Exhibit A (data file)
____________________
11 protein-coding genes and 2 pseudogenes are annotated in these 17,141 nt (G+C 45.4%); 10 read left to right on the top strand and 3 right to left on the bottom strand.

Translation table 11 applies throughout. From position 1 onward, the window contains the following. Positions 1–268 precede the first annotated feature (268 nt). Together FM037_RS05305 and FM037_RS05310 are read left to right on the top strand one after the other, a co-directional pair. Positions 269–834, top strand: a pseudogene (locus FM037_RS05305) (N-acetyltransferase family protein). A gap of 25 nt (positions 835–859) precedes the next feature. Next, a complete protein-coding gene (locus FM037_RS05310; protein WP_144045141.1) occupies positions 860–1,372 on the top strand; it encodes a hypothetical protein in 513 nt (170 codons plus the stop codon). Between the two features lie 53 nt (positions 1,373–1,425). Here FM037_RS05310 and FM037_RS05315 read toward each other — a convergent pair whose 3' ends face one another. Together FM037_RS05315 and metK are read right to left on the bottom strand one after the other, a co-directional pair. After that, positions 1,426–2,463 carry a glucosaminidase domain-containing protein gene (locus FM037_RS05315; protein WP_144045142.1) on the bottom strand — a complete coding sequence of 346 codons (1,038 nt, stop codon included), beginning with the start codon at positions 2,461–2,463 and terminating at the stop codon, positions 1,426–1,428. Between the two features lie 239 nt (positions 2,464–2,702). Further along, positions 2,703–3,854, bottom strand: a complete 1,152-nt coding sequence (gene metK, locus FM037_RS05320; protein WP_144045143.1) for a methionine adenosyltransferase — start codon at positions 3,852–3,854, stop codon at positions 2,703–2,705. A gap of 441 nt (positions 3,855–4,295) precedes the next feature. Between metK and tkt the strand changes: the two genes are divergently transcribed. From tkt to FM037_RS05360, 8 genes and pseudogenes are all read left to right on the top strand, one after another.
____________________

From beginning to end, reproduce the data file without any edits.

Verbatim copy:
11 protein-coding genes and 2 pseudogenes are annotated in these 17,141 nt (G+C 45.4%); 10 read left to right on the top strand and 3 right to left on the bottom strand.

Translation table 11 applies throughout. From position 1 onward, the window contains the following. Positions 1–268 precede the first annotated feature (268 nt). Together FM037_RS05305 and FM037_RS05310 are read left to right on the top strand one after the other, a co-directional pair. Positions 269–834, top strand: a pseudogene (locus FM037_RS05305) (N-acetyltransferase family protein). A gap of 25 nt (positions 835–859) precedes the next feature. Next, a complete protein-coding gene (locus FM037_RS05310; protein WP_144045141.1) occupies positions 860–1,372 on the top strand; it encodes a hypothetical protein in 513 nt (170 codons plus the stop codon). Between the two features lie 53 nt (positions 1,373–1,425). Here FM037_RS05310 and FM037_RS05315 read toward each other — a convergent pair whose 3' ends face one another. Together FM037_RS05315 and metK are read right to left on the bottom strand one after the other, a co-directional pair. After that, positions 1,426–2,463 carry a glucosaminidase domain-containing protein gene (locus FM037_RS05315; protein WP_144045142.1) on the bottom strand — a complete coding sequence of 346 codons (1,038 nt, stop codon included), beginning with the start codon at positions 2,461–2,463 and terminating at the stop codon, positions 1,426–1,428. Between the two features lie 239 nt (positions 2,464–2,702). Further along, positions 2,703–3,854, bottom strand: a complete 1,152-nt coding sequence (gene metK, locus FM037_RS05320; protein WP_144045143.1) for a methionine adenosyltransferase — start codon at positions 3,852–3,854, stop codon at positions 2,703–2,705. A gap of 441 nt (positions 3,855–4,295) precedes the next feature. Between metK and tkt the strand changes: the two genes are divergently transcribed. From tkt to FM037_RS05360, 8 genes and pseudogenes are all read left to right on the top strand, one after another.